Mayor optimistic Prince Albert can rebound from COVID in 2021, plans to meet with business leaders in New Year

Mayor Greg Dionne speaks to the media after being elected to a third straight term on Monday. -- Jason Kerr/Daily Herald

Mayor Greg Dionne says he plans to meet with Prince Albert business representatives in the New Year to discuss ways to help the business community bounce back.

New restrictions come into effect on Boxing Day that reduces legal operating capacity for Saskatchewan businesses from 50 to 25 per cent. Others, like Northern Lights Casino, have been forced to temporarily shut down.

Dionne said he’s concerned local business owners, and perhaps a few national chains, won’t make it through the first few months of 2021. He hopes to meet with the Chamber of Commerce and Prince Albert Downtown Business Improvement District (PADBID) to give them whatever support they need.

“January and February is when the nationals (national retailers) will announce what stores they’re closing and what lines they’re killing,” Dionne said on Monday. “I’m so worried about some of our local businesses because … they’ve just been hanging on, and still have to hang on for a little while longer. I want those stores to survive, and the only way we can survive them is bite the bullet and shop local.”

A second year of tax deferrals will be one of several ideas on the table when the two groups meet, but Dionne said Prince Albert residents need to support local businesses now so they’ll be around when discussions take place in January or February.

“Before they need tax relief, of course, they need customers,” he said. “That’s why we’re promoting shop local.”

Business, sports and culture, and education will be some of the biggest issues heading into the new year. Dionne said the City plans to have further announcements about developments in the forestry sector in the coming months. He also hopes to work with French Canadian Society of Prince Albert to close the deal on a new French school.

Regardless of how those developments turn out, Dionne argued the City is well positioned to bounce back from the COVID-19 pandemic due to glut of construction jobs created by large infrastructure projects. Among them are the new arenas and aquatics centre and the new hospital.

“Once we get vaccinated, then we’ll be back on track,” he said. “We have some major projects that are going to help us recover from COVID. Saskatchewan has the Restart Saskatchewan program? Well I have the Restart Prince Albert program.”

The sports sector is one of the biggest areas of uncertainty heading into 2021. Prince Albert was slated to host the Hoopla high school basketball tournament this spring, but it was pushed back due to concerns about COVID-19. Prince Albert should get the event in 2022 instead.

Major events scheduled for 2020, like the ESSO Cup, were cancelled and have no firm restart date. The Saskatchewan Lacrosse Association was supposed to host field lacrosse provincials in Prince Albert in 2020, but have yet to set a schedule for 2021.

Golf Saskatchewan was supposed to host the Senior Men’s and Senior Women’s provincial championships at Cooke Municipal Golf Course last summer. They were cancelled and relocated to Yorkton due to COVID and Golf Saskatchewan has already agreed to host the 2021 senior’s championships in Warman.

The Saskatchewan Senior Fitness Associations 55+ Games were also supposed to be held in Prince Albert. They were pushed back from June 2020 to July 2021 at the earliest. Prince Albert retains hosting rights.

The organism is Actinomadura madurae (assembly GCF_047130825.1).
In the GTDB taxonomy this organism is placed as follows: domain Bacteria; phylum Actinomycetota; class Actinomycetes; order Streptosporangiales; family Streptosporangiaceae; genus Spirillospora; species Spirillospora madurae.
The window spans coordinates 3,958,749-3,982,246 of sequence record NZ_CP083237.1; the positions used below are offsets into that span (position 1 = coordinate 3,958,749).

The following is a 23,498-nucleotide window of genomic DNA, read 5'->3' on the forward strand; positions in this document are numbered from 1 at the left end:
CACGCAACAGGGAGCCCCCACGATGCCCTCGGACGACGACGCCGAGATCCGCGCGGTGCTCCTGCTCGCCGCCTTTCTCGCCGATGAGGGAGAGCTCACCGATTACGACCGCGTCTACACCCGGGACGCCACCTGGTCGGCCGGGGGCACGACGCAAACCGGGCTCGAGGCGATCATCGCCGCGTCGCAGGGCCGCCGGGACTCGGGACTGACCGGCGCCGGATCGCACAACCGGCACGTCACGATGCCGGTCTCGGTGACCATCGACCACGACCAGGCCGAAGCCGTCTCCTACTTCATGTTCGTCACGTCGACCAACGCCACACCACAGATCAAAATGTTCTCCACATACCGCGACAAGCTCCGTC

An application to host the 2024 Senior Men’s Softball World Cup is also in limbo. Dionne said they still plan to apply for the event, but are in a holding pattern until they get more information February.

Dionne said it was disappointing have so many major national and provincial events cancelled. When asked what role the City could play in supporting organizers hoping to bring major events to the City, Dionne said they have to be patient and rely on local teams and leagues to be safe.

“We understand that we have to be fair and reasonable,” he said.

Dionne added that the lack of sports is hurting young people in the community. He said youth need opportunities to socialize, and sports is one of the best. As long as teams and leagues continue to follow guidelines, he’s confident they’ll return sooner rather than later. Part of that, however, involves staying safe over the Christmas break.

Dionne plans to stay home and watch a few John Wayne and Clint Eastwood movies during the holidays. He hopes Prince Albert residents do something similar.

“We’re all excited about Christmas,” he explained. “Well, we’re not cancelling Christmas. We’ll still have Christmas next year (and) we’ll have Christmas the year after. We’re asking you this Christmas just to slow down, take a breath, and keep healthy.”

Dionne acknowledged there were “bumps in the road” since the first COVID case in March, but said there’s no playbook on how to handle a pandemic. He’s confident the City did the best it could to manage those challenges in 2021.

“I think, overall, besides two or three isolated incidents, the City fared very well,” he said.

“I’m glad the year’s almost over because it has gotten progressively worse over the last couple of months and we were warned about that—the second wave. Of course, it’s sad, going into Christmas, that we’re into sort of a semi-lockdown position with only five members allowed in your house and no large gatherings and then right after, we’re doing the same thing as many other cities right after on Boxing Day … but our lockdowns aren’t as drastic as other provinces or in some cases other countries. When you listen to the news today, a couple of other countries went to total lockdown. They never ever thought that would happen.

–with files from Lucas Punkari